"Speak Truth to Power" Highlight: Activist Jose Ramos-Horta

By Chuck Fisher
Staff Writer

There were many activists highlighted in Ariel Dorfman’s play, “Speak Truth to Power,” shown here on campus a few weeks ago. Although impossible to compress all of them along with their activities and courage into one article much less the exploits of just one of them, this article will focus on the activities of Jose Ramos-Horta, the co-recipient of the 1996 Nobel Peace Prize, current president of East Timor, and tireless advocate for human rights in East Timor.

East Timor is a small country located on the eastern half of the island of Timor within the Indonesian archipelago that was colonized by the Portuguese who held control of it until 1975. Jose Ramos-Horta, son of a Portuguese father and Timorese mother, grew up in the small village of Soibada and was educated at the local Catholic Mission. He became active in the campaign for the liberation of East Timor from colonial rule and was a founding member of the FREITLIN (Revolutionary Front for an Independent East Timor) political party.

A two week long civil war broke out in East Timor during 1975 between opposing political factions and led to Portugual’s subsequent withdrawl from the island. East Timor declared independence in November 1975 and Ramos-Horta was made the tiny country’s first foreign minister. He flew to New York to speak to the UN about the plight of his people and when he was only out of the country for three days, it was violently invaded by Indonesia. Ramos-Horta, only 25 years old at this time, spoke to the UN Security Council and encouraged the passage of a resolution condemning the invasion and ordering Indonesia to leave. The resolution passed unanimously, but Indonesia ignored it and continued to occupy East Timor until 1999.

During the occupation, the population of East Timor was effectively shut off and isolated from the rest of the world. Thousands were rounded up into camps where they were starved and tortured. Numerous Indonesian military and bombing campaigns against rebel forces killed thousands more innocent people. Ramos-Horta himself lost his sister and two to his brothers to the brutal occupation which he estimated that upwards of 200,000 of his countrymen were killed.

Ramos-Horta was exiled from his homeland and spent the occupation years championing his people’s cause. He spent a few years working for the Mozambique government and later became a senior fellow at Oxford along with earning several degrees. He also traveled throughout the United States giving speeches and trying to raise awareness and concern for East Timor.

In 1996, East Timorese Bishop Carlos Filipe Ximenes Belo and Jose Ramos-Horta jointly received the Nobel Peace Prize “for their work towards a just and peaceful solution to the conflict in East Timor,” according to the Norwegian Nobel Committee. They also called Ramos-Horta, “the leading international spokesman for East Timor’s cause since 1975.” The Nobel Peace Prize helped bring about further awareness of the dire situation in East Timor and spurred further action. It also made many new enemies for Ramos-Horta and numerous death threats were made against him.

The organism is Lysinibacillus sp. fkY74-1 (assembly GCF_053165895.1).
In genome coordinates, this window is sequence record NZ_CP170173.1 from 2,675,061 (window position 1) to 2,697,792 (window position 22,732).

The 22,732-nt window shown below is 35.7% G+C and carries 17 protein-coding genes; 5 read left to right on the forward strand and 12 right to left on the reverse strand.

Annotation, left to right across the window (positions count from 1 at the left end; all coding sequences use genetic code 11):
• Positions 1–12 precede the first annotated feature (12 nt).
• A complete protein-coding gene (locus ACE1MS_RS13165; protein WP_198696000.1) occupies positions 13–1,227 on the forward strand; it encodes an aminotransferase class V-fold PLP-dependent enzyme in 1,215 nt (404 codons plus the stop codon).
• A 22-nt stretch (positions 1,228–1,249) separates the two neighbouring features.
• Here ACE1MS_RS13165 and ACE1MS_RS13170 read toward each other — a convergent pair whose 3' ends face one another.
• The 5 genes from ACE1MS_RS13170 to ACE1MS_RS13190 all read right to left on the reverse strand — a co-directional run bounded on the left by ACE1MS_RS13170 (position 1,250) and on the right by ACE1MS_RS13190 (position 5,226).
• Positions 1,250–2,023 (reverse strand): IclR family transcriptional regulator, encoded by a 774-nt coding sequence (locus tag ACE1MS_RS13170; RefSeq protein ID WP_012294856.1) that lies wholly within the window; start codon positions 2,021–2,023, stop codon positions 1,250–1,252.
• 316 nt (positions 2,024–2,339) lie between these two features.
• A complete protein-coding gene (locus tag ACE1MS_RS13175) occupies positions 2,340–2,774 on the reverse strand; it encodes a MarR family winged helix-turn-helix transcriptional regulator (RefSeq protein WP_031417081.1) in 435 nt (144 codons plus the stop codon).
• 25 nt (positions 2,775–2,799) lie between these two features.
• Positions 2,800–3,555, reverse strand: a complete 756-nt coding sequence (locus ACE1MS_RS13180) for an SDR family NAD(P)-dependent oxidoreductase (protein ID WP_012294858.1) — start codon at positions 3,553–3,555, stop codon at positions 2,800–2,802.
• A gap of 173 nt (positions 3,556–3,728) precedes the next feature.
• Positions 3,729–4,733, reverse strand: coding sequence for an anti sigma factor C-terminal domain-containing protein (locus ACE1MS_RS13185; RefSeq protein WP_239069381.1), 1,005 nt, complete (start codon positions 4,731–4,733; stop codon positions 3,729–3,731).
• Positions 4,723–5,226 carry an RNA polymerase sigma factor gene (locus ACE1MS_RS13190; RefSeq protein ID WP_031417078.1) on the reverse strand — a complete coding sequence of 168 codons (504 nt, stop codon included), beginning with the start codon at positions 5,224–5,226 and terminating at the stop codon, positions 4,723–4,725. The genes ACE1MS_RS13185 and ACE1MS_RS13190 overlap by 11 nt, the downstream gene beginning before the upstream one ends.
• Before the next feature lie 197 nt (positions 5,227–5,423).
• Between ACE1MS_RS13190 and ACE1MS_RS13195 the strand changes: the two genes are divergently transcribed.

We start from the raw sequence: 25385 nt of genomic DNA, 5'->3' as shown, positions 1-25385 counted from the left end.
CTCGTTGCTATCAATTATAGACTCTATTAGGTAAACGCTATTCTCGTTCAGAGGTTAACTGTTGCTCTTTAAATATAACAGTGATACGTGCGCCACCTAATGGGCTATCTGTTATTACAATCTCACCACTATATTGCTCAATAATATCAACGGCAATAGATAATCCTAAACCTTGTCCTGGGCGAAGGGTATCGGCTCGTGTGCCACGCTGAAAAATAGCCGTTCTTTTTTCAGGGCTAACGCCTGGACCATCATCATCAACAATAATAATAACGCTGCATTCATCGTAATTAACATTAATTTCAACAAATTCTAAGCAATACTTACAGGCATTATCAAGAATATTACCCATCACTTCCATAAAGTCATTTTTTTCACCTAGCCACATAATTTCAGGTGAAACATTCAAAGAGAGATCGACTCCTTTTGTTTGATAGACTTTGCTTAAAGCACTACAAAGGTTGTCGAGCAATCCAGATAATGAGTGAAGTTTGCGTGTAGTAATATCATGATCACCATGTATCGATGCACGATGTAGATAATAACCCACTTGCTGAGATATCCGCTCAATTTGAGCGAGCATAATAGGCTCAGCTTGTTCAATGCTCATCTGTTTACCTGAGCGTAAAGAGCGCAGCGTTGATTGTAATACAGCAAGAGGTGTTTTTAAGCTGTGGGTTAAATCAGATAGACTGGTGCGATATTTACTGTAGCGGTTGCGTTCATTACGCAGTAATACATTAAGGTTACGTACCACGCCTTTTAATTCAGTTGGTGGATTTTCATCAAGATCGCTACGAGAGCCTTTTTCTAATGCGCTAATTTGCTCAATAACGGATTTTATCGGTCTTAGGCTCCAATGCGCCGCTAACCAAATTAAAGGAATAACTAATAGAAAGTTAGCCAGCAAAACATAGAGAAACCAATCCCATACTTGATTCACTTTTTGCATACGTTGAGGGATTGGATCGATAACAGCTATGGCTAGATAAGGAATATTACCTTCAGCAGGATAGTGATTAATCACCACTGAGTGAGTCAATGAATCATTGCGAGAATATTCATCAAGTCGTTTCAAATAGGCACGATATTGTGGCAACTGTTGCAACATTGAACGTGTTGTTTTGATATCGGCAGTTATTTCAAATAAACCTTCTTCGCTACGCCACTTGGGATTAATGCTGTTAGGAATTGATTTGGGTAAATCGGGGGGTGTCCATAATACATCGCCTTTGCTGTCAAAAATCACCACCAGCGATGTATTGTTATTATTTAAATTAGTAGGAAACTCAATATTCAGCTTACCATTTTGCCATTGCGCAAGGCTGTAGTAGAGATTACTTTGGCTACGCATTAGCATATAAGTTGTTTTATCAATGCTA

With internal and external pressures mounting against Indonesia, a referendum was finally held in 1999 that would let the East Timorese decide whether they wanted to remain as a part of Indonesia or whether they wanted to be granted sovereignty. On August 30, 1999, 78.5% of the East Timorese voted for independence. When the official votes were tallied on September 4, violent militias and Indonesian soldiers retaliated against the population by burning houses, buildings, and offices across the country and massacring hundreds of civilians. Gangs also rounded up approximately 200,000 people and forced them into camps across the border in West Timor. Ramos-Horta’s oldest sister and her family were among some of the victims abducted during the violence. Ramos-Horta spent this time pleading with for international intervention to stop the killings, destruction, and abductions. On September 12, Indonesia agreed to withdraw troops and on September 20, UN peacekeepers entered the country to the elation of the East Timorese people.

A transitionary UN government administered East Timor until 2002 when full autonomy was granted and the country became the 191st member of the UN. During the transition, Ramos-Horta played a crucial role in helping to shape the details of the new democracy and when full autonomy was granted he became the first foreign minister to the UN. In 2006 he was appointed Prime Minister and in 2007 he was elected president.

Jose Ramos-Horta continues to push for reconciliation between Indonesia, East Timor, and rebels still hiding in the mountains. He survived an assassination attempt last February and spent a month recovering in Australia before returning home. Jose Ramos-Horta is a man who exemplifies all that it means to strive for freedom and equality in world that is often unfair and unjust.

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